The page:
When it came time for him to testify, Annis -- soft-spoken, wearing a green polo shirt and looking rather sad -- told the board that he's been a licensed insurance agent since 1987. But he started DJ'ing in various clubs around Dallas and Fort Worth around 2000, and got his dancehall permit for Afterlife in 2006. He flatly rejected the idea that he had knowingly allowed drugs to be sold, possessed or consumed on his property, and said that he and his staff had strict policies about searching and questioning anyone they felt was acting suspicious.
"We take steps above and beyond similar clubs," he said. The packet he and his attorney submitted to the board also contained their "ban list," the people who have been permanently or temporarily barred from the club. Skyler Brant was on that list three weeks before she was arrested and charged in Allen's death.
In a sharp cross-examination, Miles challenged Annis to explain why there were no records showing that the club had ever called DPD to pick up seized narcotics, and no record that the club has ever called an ambulance to pick up sick or intoxicated patrons.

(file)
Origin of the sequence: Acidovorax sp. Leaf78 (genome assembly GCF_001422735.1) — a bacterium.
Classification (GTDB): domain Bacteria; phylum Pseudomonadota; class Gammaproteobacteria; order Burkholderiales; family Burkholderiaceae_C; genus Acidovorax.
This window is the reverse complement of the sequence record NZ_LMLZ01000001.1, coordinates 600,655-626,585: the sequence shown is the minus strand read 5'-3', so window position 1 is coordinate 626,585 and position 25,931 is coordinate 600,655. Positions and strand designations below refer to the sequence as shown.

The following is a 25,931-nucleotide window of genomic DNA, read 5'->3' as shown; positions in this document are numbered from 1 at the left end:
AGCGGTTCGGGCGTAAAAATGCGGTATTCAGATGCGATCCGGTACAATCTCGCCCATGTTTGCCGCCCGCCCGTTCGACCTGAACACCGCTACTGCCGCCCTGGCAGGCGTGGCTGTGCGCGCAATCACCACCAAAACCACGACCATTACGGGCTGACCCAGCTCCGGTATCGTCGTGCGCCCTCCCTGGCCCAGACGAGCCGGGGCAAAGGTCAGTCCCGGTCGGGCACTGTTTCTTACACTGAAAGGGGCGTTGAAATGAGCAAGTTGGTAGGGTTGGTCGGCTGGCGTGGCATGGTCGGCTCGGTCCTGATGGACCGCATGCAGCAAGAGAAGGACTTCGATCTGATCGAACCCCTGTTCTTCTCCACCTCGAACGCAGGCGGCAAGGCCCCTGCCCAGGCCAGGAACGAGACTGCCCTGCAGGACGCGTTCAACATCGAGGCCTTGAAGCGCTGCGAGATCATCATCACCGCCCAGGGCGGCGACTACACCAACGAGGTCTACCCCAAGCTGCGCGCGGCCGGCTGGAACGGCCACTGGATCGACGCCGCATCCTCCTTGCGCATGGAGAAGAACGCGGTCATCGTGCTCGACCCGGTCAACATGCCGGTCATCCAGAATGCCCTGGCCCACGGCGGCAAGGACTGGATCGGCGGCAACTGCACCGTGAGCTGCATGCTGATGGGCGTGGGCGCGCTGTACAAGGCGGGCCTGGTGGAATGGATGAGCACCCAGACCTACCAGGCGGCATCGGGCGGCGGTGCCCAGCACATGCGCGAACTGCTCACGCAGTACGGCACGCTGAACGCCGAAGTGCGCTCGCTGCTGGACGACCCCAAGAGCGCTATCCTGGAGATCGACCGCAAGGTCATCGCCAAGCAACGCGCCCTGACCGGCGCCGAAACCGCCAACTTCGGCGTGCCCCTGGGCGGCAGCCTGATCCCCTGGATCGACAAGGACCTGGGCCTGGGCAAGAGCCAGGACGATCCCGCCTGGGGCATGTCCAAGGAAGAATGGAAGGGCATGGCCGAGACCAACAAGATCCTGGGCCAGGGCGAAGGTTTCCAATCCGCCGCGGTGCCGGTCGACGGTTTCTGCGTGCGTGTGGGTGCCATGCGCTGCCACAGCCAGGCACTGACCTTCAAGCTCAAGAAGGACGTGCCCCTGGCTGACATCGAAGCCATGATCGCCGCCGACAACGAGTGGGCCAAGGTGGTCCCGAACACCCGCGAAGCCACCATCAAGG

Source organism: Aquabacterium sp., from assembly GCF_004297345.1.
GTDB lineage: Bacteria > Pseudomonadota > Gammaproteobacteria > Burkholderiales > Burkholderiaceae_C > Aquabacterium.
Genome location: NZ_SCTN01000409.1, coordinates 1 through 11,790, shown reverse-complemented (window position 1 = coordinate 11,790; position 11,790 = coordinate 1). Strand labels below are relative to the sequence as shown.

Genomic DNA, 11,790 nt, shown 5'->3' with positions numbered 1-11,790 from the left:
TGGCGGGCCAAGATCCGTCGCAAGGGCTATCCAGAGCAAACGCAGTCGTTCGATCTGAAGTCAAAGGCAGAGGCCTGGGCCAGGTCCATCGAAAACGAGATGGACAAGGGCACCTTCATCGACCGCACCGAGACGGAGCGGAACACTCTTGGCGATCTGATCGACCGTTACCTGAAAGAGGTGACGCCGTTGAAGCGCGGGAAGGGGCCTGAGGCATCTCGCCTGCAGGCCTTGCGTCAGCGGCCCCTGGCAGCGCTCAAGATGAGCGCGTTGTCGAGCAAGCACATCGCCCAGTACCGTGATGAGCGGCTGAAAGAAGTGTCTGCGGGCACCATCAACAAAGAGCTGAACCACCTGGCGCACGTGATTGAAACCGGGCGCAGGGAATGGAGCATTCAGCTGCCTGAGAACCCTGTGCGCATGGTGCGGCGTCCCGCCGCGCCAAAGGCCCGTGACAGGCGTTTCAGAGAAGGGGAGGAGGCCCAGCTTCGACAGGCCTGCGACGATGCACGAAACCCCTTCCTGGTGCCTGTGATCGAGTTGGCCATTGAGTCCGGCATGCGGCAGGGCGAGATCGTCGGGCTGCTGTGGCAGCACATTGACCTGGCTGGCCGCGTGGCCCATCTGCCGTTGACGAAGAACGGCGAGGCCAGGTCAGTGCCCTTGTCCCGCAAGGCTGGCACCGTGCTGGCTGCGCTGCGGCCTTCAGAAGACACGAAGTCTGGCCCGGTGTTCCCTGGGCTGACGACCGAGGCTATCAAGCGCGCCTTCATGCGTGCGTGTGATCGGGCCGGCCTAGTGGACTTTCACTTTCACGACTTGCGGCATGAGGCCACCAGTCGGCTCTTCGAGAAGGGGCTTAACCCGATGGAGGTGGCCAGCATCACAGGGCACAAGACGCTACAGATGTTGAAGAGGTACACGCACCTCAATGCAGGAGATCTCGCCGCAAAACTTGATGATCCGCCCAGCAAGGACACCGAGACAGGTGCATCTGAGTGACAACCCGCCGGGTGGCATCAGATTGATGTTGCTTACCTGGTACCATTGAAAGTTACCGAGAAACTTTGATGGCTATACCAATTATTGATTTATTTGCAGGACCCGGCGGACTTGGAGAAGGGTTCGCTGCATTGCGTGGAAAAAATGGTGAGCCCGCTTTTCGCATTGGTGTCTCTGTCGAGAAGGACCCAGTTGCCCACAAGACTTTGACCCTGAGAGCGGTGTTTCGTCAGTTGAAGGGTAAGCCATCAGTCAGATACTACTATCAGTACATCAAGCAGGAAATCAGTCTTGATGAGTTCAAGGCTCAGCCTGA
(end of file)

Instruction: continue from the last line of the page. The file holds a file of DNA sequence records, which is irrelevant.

"DPD from the inception of this club has always taken a negative attitude towards us," Annis replied. He said that anything given to police probably would have been "twisted around" to make the club look bad; he also alleged that DPD may have held a grudge against him for declining to hire off-duty officers to work at the club when it first opened. When Miles pressed him on citations he'd received before 2006 for running a dancehall with no permit, Annis pointed out that all eight of those tickets were ultimately dismissed. He added that he was still arrested twice in the space of two weeks in 2005 over the matter.
But it was clear from their questions that the board members were concerned about the club's security and the youth of its clientele. When it came time for a motion, they quickly and unanimously upheld DPD's revocation.
After the hearing, Annis and Cavanaugh looked grim, if not exactly surprised. "I guess we are a little disappointed," Annis said when asked for a reaction. He said it's possible Afterlife may file an injunction against the city in state appeals court, though they haven't submitted anything yet.
Annis told Unfair Park that this is part of a longer pattern of the police department and the city trying to smear him and his club. "It's no coincidence they released the license revocation," he said, the same day that they announced Brant had been arrested; he feels that was a move designed to link the two in the public's mind. Leaving the hearing room, he told us, "They just want to make us look really bad."